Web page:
In the first grand slam quarter-final of his blossoming career, Cameron Norrie had every reason to feel incensed by how things seemed to be progressing. Faced with the opportunity of a lifetime, his nerves early on were plain for all to see. He constantly dropped the ball short. His forehand leaked too many errors. All the while, his far more experienced opponent picked him apart.
But even as the biggest match of his career was falling out of his control and from his grasp, Norrie carried himself as he always does. He remained composed as points fell away from him, furiously searching for a solution to his troubles. After successful points, he kept his chest high and his fist pumped, offering himself constant encouragement.
Norrie fought hard until the final point, as he always does, and in the process he pulled off the greatest win of his life, recovering from a two sets to one deficit to defeat David Goffin 3-6, 7-5, 2-6, 6-3, 7-5 and reach the first grand slam semi-final of his career on No 1 Court at Wimbledon.
Despite his ranking of No 58 Goffin is a former top-10 player. A supremely talented ball-striker, he has struggled desperately with injuries during what should have been the peak years of his career.
The early stages made the challenge instantly clear. While Norrie was tight, with three previous slam quarter-finals to call upon, Goffin was ready. He has built a wonderful career by making up for his slight frame through the lethal combination of his swift foot speed and the magic in his hands. Few players in the world can constantly meet the ball early and change directions off both wings with such impeccable timing.
From the beginning, Goffin was in control. He pulled Norrie from side to side, snatching time away from him with and he was far more effective at ending their baseline exchanges, snapping abrupt down-the line winners at will. He took a 6-4, *4-3 lead and moved steadily towards victory.
But Norrie’s demeanour was unchanged and his doggedness yielded a breakthrough. First he took advantage of a poor Goffin service game to break back immediately, then after heaping pressure on the Belgian at 6-5, he broke serve with his best stretch of tennis during the set, nailing his flat cross court backhand and landing returns at Goffin’s feet as he snatched the set.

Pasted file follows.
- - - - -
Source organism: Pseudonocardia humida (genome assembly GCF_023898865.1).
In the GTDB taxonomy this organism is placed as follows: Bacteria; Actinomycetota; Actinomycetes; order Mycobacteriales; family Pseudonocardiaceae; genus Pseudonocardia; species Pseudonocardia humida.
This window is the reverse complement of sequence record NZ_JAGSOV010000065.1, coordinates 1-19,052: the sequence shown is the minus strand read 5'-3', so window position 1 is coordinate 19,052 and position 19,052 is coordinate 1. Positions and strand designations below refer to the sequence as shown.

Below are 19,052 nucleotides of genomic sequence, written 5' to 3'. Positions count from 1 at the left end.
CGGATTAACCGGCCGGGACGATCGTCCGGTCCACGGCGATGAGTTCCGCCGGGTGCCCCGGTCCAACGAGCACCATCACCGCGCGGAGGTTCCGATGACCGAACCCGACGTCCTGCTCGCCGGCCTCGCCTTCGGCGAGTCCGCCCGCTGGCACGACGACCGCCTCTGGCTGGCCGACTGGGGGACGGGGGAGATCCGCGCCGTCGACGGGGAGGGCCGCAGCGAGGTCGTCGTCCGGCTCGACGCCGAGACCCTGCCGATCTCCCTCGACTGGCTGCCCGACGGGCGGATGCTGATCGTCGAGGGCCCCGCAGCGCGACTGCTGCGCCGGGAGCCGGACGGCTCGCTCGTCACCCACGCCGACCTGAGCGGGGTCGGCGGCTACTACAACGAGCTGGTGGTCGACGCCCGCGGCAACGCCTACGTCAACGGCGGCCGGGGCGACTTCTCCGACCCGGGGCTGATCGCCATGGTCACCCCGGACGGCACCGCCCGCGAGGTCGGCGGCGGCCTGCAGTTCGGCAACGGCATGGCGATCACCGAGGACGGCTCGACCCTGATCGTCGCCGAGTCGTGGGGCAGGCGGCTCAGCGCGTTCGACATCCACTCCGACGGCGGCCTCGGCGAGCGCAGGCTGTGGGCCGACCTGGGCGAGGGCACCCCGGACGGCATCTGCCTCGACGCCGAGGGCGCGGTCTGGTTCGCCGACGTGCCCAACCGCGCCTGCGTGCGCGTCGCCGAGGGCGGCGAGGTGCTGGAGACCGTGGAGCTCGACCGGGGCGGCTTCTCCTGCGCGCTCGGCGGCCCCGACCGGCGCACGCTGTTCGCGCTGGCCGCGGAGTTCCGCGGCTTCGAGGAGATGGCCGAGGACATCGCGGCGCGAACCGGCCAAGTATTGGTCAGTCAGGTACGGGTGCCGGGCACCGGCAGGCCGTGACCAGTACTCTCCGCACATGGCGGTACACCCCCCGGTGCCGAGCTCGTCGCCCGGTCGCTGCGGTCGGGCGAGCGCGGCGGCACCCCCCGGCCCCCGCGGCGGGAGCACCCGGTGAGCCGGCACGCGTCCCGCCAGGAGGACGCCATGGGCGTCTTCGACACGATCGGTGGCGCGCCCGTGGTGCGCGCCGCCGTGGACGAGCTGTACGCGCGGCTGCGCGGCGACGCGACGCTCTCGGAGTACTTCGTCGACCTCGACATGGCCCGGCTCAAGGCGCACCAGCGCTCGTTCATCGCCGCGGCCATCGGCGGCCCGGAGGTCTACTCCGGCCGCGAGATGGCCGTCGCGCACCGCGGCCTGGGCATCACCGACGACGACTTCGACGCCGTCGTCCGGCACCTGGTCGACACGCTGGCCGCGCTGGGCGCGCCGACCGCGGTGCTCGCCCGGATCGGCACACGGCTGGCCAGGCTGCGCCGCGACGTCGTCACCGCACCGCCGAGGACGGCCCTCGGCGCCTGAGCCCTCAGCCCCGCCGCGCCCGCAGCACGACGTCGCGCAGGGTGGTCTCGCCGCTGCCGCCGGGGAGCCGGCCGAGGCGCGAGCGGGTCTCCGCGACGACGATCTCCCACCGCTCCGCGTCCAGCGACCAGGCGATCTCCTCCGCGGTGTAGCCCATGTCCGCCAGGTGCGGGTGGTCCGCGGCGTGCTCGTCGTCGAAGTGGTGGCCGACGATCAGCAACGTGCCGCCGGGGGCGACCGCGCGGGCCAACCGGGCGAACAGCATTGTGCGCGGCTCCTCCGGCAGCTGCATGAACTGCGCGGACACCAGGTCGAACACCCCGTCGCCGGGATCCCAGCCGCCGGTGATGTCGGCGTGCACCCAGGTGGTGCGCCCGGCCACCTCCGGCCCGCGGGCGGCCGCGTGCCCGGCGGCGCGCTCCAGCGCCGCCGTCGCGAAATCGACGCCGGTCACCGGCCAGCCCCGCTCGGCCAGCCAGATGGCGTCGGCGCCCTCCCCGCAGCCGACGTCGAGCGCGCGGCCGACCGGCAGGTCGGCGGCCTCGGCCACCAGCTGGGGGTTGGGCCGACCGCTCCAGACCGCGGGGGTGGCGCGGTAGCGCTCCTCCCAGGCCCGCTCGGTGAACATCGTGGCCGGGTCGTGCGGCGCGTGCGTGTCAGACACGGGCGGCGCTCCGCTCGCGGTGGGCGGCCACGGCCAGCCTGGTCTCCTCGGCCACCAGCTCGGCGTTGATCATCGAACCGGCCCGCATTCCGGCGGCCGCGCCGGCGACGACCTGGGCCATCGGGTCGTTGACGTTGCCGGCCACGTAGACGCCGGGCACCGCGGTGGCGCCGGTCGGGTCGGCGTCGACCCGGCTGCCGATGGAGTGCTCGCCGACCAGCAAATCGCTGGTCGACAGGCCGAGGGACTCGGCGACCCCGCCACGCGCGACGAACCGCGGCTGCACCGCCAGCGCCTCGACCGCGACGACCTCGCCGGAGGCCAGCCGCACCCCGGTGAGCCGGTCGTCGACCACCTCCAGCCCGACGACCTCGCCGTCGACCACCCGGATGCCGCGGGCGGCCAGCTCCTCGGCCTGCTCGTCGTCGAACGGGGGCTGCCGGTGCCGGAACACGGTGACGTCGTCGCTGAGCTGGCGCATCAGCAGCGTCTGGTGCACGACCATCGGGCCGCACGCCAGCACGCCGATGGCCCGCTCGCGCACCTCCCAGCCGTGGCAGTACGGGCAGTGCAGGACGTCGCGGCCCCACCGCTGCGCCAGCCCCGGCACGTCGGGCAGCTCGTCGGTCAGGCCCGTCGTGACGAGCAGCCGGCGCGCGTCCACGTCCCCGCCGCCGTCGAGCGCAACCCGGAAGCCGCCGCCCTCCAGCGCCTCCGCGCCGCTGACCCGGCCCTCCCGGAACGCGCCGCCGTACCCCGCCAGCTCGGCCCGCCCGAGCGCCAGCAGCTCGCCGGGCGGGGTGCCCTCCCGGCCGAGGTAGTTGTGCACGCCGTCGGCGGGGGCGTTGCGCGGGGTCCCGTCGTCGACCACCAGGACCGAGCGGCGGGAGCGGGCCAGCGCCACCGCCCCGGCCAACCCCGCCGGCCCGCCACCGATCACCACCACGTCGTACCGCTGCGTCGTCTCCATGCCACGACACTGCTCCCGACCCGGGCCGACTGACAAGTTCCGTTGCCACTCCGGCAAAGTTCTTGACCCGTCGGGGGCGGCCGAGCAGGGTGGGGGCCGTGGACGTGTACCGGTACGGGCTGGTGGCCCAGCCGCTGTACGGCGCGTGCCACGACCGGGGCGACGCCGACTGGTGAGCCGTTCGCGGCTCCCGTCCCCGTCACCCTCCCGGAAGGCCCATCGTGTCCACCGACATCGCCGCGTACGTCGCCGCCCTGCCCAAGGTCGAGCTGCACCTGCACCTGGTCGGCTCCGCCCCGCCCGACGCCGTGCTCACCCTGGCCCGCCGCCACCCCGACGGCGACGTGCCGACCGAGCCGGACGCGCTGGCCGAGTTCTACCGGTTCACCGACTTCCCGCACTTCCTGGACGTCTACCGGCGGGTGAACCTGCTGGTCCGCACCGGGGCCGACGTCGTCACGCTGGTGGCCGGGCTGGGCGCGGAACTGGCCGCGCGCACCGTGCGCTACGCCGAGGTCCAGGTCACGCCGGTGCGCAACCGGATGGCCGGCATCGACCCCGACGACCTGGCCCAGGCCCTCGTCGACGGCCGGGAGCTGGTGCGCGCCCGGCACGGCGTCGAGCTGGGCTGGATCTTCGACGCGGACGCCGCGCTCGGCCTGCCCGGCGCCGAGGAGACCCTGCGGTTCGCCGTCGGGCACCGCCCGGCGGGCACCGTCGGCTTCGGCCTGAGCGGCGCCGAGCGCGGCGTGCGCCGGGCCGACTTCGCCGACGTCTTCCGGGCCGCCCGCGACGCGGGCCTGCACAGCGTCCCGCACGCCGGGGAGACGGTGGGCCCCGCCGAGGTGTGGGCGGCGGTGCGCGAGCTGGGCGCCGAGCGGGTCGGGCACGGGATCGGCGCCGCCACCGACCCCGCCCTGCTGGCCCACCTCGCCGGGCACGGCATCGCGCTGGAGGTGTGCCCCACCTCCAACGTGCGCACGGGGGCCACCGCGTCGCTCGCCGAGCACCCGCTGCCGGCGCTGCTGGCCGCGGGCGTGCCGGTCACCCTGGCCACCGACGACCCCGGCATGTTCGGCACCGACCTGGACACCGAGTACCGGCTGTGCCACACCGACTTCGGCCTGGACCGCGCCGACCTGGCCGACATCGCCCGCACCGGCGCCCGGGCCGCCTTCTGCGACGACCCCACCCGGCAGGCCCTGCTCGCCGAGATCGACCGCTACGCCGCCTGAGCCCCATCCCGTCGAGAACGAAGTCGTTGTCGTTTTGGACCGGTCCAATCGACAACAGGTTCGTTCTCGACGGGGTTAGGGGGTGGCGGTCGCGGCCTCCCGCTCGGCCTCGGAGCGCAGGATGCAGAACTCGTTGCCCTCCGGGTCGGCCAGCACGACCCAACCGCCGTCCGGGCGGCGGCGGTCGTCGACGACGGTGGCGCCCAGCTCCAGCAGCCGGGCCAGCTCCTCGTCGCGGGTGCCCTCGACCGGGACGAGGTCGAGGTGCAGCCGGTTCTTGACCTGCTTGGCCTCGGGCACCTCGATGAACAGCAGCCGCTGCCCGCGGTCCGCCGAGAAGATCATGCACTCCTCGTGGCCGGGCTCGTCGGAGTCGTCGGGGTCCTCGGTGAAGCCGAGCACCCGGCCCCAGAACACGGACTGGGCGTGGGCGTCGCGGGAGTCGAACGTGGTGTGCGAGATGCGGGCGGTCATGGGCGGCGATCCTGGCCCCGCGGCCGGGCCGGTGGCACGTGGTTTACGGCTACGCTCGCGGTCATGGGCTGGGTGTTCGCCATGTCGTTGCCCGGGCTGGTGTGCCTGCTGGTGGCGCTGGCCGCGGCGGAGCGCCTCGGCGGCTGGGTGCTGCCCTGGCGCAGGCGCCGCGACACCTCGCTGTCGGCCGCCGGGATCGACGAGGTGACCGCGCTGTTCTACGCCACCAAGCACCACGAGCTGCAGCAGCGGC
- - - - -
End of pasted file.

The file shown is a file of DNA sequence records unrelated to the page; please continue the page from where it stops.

Goffin quickly resumed control of the baseline and breezed through the third set, but Norrie kept on fighting as he took care of his service games. After digging out a hold for 4-3 in the fourth set, he began to tap into the raucous crowd, orchestrating the audience as he brought spectators to their feet. The wall of noise from No 1 Court left its mark on Goffin in the long game that followed as he meekly netted a forehand to relinquish the break. Shortly after, Norrie served out the set.
The crowd was booming as the fifth set began and they stayed with Norrie as he saved a break point in the opening game and then took precious care of each service game to stand at 5-5. Then Norrie made his stand, locking down his game and refusing to miss, chasing down vicious forehands and drop shots alike. Under the weight of the moment, the crowd and particularly Norrie’s unrelenting intensity, Goffin finally broke down and sprayed a forehand long, allowing Norrie to serve out an enormous win.
From the beginning of the tournament, ever since the seventh seed Hubert Hurkacz was vanquished, leaving Norrie as the highest ranked player in his section, this was a significant opportunity. Norrie has handled each moment supremely well and against a player with more talent at his fingertips, he ground him down.
Eighteen months ago, when Norrie was ranked 74th and seemed to be in the midst of a successful but unspectacular career, even those who valued his abilities did not envision him as a top 10 seed confidently navigating his way to the final rounds of Wimbledon.
But here he is. Having arrived at Wimbledon desperately trying to pass the third round of a grand slam for the, he has unlocked so much more. He will now face one of the greatest challenges in this sport, the six-time champion and top seed Novak Djokovic with a Wimbledon final on the line.